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Solid-Phase Synthetic Route to Multiple Derivatives of a Fundamental Peptide Unit
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Molecules 2010, 15(8), 5282-5335;

Solid-Phase Synthesis of N-Substituted Glycine Oligomers (α‑Peptoids) and Derivatives

Atlantic Cancer Research Institute, 35 Providence Street, Moncton, NB. EIC 8X3, Canada
Department of Chemistry and Biochemistry, Mount Allison University, 63C York Street, Sackville, NB. E4L 1G8, Canada
Author to whom correspondence should be addressed.
Received: 4 June 2010 / Revised: 14 July 2010 / Accepted: 2 August 2010 / Published: 4 August 2010
(This article belongs to the Special Issue Solid Phase Synthesis)
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Peptoids (N-substituted polyglycines and extended peptoids with variant backbone amino-acid monomer units) are oligomeric synthetic polymers that are becoming a valuable molecular tool in the biosciences. Of particular interest are their applications to the exploration of peptoid secondary structures and drug design. Major advantages of peptoids as research and pharmaceutical tools include the ease and economy of synthesis, highly variable backbone and side-chain chemistry possibilities. At the same time, peptoids have been demonstrated as highly active in biological systems while resistant to proteolytic decay. This review with 227 references considers the solid-phase synthetic aspects of peptoid preparation and utilization up to 2010 from the instigation, by R. N. Zuckermann et al., of peptoid chemistry in 1992. View Full-Text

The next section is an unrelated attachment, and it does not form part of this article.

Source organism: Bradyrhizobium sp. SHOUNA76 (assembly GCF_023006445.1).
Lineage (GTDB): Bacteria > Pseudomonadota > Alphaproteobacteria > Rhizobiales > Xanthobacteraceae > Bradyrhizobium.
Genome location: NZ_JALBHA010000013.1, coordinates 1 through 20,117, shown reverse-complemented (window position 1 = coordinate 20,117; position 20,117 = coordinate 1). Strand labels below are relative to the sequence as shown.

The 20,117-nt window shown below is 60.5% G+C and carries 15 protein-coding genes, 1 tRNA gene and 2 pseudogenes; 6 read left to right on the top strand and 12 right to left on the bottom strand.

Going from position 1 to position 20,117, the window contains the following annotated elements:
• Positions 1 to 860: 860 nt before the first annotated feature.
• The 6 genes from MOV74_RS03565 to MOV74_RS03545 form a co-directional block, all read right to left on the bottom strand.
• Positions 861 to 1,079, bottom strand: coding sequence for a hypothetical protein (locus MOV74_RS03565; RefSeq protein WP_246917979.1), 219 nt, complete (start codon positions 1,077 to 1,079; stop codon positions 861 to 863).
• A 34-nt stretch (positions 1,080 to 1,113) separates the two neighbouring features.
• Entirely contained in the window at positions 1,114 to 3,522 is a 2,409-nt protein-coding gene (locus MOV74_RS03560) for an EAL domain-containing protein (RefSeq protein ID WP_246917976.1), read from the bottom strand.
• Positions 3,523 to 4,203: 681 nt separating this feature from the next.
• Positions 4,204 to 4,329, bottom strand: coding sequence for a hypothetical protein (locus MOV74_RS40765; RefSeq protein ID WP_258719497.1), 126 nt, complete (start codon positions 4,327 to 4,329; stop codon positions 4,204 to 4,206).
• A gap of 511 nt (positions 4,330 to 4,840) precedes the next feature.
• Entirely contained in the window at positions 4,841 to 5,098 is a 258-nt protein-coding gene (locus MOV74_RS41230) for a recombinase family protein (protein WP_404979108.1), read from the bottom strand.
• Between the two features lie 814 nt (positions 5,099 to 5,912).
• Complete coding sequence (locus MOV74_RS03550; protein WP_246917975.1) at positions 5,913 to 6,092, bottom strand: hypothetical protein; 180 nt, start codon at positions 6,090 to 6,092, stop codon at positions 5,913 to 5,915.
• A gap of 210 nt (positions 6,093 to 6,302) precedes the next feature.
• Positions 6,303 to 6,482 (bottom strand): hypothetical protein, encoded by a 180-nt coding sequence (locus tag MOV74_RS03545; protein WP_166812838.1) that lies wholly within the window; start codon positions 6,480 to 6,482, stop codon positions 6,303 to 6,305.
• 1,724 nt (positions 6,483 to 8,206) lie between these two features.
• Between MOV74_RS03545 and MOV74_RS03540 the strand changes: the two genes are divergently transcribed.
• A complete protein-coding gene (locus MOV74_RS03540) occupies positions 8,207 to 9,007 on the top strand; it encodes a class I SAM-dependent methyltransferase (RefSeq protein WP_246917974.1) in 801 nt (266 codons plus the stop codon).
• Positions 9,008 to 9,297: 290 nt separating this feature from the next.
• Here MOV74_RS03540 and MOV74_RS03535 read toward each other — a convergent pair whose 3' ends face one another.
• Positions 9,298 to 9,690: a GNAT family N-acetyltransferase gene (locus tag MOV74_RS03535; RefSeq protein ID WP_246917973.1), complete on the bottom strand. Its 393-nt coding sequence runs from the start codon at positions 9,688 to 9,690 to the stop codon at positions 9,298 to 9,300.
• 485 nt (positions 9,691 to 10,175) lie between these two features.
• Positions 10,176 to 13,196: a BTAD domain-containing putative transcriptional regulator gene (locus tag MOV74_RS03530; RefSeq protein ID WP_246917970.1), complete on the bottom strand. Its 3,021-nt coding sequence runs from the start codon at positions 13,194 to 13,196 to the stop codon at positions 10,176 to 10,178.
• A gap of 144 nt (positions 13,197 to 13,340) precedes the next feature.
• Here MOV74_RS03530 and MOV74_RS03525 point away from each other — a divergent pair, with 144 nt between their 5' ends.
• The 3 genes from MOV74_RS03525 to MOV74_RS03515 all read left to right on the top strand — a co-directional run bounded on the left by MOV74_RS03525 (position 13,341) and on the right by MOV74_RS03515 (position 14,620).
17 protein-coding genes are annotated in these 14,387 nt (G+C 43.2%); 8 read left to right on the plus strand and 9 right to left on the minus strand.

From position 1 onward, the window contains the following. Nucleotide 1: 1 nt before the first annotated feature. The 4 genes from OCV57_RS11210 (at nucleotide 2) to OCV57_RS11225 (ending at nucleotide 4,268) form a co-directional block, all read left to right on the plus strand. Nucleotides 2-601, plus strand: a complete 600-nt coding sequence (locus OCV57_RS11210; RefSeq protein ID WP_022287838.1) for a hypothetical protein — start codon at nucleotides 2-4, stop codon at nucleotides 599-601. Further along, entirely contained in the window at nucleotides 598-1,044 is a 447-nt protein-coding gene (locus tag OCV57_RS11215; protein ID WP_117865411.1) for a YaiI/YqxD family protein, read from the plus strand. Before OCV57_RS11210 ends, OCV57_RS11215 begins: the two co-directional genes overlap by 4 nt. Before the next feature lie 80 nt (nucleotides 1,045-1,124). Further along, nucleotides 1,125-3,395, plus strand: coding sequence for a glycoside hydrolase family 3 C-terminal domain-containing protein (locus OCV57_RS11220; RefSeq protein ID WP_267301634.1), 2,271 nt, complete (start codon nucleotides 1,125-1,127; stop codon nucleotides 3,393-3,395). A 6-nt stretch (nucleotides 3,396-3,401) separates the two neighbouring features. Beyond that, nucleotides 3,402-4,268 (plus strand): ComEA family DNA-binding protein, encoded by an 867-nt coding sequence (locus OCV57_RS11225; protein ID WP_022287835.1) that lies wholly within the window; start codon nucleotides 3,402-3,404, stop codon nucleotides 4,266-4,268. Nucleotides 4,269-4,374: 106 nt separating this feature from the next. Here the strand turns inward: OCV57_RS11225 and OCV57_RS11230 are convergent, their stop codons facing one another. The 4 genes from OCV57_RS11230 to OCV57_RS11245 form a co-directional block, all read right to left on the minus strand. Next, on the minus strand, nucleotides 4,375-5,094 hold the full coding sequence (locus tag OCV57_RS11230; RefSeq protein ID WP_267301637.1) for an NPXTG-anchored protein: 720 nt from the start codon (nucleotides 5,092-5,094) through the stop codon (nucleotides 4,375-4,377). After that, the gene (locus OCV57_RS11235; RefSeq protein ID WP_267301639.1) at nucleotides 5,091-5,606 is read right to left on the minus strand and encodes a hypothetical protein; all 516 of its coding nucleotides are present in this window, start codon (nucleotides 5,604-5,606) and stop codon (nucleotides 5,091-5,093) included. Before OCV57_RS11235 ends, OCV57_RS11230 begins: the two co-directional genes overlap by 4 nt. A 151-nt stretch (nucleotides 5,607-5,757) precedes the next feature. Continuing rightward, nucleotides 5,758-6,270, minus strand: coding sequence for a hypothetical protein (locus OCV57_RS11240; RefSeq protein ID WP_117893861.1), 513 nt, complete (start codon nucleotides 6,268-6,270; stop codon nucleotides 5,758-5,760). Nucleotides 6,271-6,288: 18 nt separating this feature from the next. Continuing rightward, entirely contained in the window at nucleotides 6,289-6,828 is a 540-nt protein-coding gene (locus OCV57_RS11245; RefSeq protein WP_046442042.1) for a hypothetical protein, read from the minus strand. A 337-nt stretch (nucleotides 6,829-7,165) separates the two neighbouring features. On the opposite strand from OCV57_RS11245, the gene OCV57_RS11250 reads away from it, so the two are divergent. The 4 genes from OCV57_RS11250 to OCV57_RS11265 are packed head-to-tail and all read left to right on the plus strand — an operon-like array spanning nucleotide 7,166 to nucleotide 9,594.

Keywords: N-substituted polyglycine oligomer; peptoid; solid phase synthesis; synthetic methods N-substituted polyglycine oligomer; peptoid; solid phase synthesis; synthetic methods

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This is an open access article distributed under the Creative Commons Attribution License (CC BY 3.0).

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Culf, A.S.; Ouellette, R.J. Solid-Phase Synthesis of N-Substituted Glycine Oligomers (α‑Peptoids) and Derivatives. Molecules 2010, 15, 5282-5335.

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